Happiness, Wealth and Charity – Correlation, NOT causation

15 09 2010

You may have heard of the study that came out recently that showed a relationship between charitable giving and happiness.  The results, in a nutshell, showed a stronger correlation between happiness and charitable giving than between wealth and charitable giving.

The reason I bring this up is because I want to make sure we all have our critical thinking caps on when we’re reading about studies like this.  When the media report on such studies as this one, media consumers commonly assume that the results illustrate a causal relationship when it is really only correlational in nature.  If that is Greek to you, there’s an explanation just ahead.

I first heard about this study on the radio and later read about it online.  Here is the article (for the record, I don’t usually read the Christian Science Monitor, I just followed a link to the article).  The first correlation/causation issue arises in the title of the article, “Degree of charity depends on happiness more than wealth,” which implies that happiness causes charitable giving (ie. charity depends on happiness, ergo happiness happens then charity follows).  Then the first line of the article, “So it’s true. Money doesn’t buy happiness. Giving does.” implies the opposite, that charitable giving causes happiness.  It may seem like a trivial thing to bring up and maybe in this case it is.  It probably doesn’t matter much in which direction causation flows when it comes to giving and happiness.  But the fact is that confusing correlation and causation can cause people to arrive at incorrect and possibly harmful conclusions.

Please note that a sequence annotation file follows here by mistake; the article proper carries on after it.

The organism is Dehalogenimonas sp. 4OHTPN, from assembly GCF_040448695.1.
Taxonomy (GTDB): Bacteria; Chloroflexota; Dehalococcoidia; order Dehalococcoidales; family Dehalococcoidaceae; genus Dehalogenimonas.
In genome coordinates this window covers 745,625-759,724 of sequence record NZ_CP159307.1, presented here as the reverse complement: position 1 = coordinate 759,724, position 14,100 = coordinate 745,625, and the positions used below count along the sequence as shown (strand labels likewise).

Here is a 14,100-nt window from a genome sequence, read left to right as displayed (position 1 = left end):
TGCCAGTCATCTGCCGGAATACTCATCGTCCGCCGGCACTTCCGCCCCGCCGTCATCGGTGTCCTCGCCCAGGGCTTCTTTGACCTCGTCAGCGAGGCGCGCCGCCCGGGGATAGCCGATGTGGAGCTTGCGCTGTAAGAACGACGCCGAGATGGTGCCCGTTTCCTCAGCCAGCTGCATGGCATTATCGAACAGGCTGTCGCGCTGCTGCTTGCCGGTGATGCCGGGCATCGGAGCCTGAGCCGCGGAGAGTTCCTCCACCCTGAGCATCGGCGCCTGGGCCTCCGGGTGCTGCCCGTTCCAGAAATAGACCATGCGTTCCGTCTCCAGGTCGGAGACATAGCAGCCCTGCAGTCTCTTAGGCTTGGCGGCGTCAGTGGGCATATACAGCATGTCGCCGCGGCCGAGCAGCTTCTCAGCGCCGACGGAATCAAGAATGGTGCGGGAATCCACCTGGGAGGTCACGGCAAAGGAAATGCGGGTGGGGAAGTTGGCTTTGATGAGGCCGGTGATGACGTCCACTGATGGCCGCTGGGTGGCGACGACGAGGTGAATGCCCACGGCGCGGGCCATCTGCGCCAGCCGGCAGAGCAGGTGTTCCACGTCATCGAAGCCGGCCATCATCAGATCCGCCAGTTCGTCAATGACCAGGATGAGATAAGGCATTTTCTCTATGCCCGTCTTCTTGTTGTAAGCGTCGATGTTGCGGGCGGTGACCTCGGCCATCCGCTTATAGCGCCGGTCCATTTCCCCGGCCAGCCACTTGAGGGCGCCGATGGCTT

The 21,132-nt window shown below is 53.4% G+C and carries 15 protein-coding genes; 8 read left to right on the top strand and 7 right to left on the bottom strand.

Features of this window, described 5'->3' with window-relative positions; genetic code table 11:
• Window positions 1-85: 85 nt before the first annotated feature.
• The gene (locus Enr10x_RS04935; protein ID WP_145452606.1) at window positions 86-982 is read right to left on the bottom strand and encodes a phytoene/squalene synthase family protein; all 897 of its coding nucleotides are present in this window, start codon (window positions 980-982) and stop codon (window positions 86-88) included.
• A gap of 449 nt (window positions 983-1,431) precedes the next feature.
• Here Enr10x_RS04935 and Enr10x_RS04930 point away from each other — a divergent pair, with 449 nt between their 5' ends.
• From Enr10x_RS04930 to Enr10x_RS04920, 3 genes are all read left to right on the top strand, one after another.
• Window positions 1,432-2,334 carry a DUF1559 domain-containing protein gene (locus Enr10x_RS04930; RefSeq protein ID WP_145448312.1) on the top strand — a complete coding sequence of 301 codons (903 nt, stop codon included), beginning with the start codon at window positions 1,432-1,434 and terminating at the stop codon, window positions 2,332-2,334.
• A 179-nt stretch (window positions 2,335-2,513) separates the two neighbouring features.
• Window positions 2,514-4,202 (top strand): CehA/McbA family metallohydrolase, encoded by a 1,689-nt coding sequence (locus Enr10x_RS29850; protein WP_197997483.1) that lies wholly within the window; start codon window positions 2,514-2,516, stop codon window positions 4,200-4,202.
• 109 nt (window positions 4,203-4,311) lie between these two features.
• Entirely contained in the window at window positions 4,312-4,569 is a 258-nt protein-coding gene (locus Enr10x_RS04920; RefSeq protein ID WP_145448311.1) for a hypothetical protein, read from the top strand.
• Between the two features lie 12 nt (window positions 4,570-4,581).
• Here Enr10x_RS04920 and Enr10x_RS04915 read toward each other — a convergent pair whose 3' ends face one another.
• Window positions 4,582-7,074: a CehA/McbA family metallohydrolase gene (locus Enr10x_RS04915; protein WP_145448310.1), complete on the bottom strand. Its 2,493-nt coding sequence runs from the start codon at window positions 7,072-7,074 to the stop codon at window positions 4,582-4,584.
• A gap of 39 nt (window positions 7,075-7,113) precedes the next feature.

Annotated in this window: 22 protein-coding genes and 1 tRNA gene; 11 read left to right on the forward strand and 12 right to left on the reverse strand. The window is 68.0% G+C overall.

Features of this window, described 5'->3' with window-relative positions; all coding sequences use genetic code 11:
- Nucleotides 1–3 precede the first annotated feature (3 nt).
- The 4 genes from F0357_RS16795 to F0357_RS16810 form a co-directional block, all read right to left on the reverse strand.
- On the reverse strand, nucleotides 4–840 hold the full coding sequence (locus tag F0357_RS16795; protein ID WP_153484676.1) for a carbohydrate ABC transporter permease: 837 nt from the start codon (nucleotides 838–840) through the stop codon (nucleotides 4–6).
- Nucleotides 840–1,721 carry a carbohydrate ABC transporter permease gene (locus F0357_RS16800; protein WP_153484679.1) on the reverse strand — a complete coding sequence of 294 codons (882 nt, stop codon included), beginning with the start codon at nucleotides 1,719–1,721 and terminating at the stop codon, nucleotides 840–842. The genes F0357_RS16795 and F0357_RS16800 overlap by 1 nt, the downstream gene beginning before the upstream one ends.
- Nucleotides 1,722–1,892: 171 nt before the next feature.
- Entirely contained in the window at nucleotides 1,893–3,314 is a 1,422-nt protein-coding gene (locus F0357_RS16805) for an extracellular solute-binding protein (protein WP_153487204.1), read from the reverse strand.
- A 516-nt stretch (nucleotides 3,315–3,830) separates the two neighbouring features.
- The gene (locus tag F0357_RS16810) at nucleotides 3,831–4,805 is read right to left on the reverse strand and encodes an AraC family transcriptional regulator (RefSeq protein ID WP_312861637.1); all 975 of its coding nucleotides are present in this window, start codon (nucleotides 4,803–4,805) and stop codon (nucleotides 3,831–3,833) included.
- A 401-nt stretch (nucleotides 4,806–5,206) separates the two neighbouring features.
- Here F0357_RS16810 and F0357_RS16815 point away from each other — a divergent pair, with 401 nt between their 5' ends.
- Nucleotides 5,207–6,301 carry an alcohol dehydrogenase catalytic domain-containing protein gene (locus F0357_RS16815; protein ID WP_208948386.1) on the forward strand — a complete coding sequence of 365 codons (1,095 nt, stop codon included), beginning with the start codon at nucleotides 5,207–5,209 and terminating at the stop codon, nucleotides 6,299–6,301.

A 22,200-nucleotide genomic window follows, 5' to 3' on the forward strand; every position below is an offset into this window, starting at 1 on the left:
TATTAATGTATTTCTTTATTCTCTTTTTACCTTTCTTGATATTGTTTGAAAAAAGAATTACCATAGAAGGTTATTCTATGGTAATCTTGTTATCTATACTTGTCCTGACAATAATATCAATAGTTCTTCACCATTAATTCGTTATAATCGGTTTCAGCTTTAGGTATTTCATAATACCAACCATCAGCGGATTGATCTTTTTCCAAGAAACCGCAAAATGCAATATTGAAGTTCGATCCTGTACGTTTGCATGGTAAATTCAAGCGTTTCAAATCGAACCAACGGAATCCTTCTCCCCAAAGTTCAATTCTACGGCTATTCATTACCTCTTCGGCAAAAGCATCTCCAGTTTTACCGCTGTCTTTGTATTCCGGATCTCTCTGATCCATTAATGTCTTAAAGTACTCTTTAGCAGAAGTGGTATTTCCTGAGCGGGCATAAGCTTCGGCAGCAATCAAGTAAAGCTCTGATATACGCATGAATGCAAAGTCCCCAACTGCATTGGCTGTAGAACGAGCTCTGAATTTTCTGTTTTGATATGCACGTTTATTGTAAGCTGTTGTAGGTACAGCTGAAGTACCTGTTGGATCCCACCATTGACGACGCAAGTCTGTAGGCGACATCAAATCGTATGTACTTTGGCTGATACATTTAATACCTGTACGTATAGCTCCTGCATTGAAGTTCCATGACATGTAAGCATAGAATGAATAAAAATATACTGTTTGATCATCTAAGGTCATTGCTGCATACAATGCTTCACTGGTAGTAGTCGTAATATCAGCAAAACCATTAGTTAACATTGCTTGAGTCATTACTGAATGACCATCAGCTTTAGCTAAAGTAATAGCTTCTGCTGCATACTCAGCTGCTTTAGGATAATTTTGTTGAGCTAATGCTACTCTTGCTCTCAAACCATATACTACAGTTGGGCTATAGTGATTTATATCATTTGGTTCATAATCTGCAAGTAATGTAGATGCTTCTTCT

In any research methods course they will pound into you that “correlation does not equal causation!”  The example that I remember most vividly from my college days is that there is a correlation between ice cream sales and crime.  When ice cream sales increase, crime also increases.  This is true.  What is not true is that which is tempting (and sensational) to believe, that one causes the other.

It would be very interesting if people responded to crime by drowning their sorrows in more and more ice cream.  Or if the elevated blood sugar resulting from increased consumption of ice cream caused some people to go a little nuts and commit crimes.  That would make for great news.  But all we can accurately say is that when one increases, we see an increase in the other.  One possible explanation of the ice cream/crime phenomenon is that ice cream sales increase during warm weather and warm weather is also a more likely time for criminals to be engaged in illegal activity.  But that is also just a guess.  That’s the nature of correlation, we can see a relationship but we can’t draw conclusions about which causes which.

The whole point is that this study on charitable giving, like so many other studies that show up in the media, measures correlation only.  It is interesting to see that these things are related, but that’s all we can know from a correlational study.  So I exhort my readers to be good critical thinkers and be wary of drawing erroneous conclusions from correlational studies based on the assumption of causation.




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